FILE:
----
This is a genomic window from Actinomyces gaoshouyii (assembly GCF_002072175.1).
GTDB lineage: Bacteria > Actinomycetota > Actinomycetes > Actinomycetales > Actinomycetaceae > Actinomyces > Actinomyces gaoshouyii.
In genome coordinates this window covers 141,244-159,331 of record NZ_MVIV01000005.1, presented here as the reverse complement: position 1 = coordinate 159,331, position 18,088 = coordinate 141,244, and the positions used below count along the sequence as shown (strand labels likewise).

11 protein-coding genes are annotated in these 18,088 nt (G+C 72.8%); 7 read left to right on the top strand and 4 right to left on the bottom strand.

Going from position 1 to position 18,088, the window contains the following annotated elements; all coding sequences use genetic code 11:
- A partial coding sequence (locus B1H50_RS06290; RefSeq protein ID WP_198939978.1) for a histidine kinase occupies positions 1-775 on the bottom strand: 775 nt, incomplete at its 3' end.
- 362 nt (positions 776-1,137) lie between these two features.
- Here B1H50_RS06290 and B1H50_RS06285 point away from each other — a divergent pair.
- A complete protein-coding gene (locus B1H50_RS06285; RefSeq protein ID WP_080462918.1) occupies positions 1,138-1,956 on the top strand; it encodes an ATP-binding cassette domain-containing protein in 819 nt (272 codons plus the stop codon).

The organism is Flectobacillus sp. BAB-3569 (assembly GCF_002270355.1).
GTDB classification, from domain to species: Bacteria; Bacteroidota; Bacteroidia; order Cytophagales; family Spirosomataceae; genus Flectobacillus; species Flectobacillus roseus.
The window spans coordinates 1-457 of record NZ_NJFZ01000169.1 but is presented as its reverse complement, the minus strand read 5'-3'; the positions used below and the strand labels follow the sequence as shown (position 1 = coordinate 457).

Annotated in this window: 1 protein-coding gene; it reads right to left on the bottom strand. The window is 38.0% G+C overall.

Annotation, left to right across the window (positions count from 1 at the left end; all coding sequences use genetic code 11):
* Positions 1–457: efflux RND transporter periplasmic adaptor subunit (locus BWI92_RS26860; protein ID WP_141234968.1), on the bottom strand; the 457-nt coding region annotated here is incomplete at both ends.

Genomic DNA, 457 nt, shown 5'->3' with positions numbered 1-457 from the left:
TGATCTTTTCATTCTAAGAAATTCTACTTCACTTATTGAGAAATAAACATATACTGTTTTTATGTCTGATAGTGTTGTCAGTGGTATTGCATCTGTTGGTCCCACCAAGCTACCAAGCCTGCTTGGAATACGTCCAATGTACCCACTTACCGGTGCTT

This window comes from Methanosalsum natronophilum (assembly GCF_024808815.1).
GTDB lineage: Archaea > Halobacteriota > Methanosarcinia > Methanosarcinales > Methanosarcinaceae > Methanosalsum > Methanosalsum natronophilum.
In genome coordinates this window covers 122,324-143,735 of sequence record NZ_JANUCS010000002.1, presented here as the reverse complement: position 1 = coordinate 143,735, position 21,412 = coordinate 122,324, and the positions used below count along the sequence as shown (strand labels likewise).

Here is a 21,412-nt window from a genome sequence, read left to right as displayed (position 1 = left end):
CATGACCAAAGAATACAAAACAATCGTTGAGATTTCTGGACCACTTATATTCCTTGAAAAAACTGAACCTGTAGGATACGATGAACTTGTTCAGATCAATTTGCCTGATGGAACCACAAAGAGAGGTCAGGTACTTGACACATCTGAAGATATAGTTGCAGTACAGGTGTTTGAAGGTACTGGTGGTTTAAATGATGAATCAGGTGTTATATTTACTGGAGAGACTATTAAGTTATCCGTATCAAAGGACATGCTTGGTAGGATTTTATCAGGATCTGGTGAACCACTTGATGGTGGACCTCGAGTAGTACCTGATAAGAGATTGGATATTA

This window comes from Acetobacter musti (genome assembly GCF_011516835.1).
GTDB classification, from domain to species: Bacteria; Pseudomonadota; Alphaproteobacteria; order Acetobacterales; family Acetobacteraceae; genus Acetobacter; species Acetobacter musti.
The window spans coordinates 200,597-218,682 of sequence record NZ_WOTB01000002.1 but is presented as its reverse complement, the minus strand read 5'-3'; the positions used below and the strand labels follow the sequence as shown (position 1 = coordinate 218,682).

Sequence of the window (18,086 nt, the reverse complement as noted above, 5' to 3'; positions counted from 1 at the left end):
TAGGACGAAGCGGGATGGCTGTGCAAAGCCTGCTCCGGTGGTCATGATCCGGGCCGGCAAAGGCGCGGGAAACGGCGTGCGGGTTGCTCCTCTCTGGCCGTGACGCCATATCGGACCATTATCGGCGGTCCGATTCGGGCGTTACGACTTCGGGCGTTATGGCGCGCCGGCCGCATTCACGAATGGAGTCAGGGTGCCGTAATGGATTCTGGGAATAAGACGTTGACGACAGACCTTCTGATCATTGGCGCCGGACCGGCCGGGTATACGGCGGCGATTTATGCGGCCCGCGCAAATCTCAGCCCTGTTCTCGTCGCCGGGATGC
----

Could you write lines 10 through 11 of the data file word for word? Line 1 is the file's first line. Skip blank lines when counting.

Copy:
The organism is Flectobacillus sp. BAB-3569 (assembly GCF_002270355.1).
GTDB classification, from domain to species: Bacteria; Bacteroidota; Bacteroidia; order Cytophagales; family Spirosomataceae; genus Flectobacillus; species Flectobacillus roseus.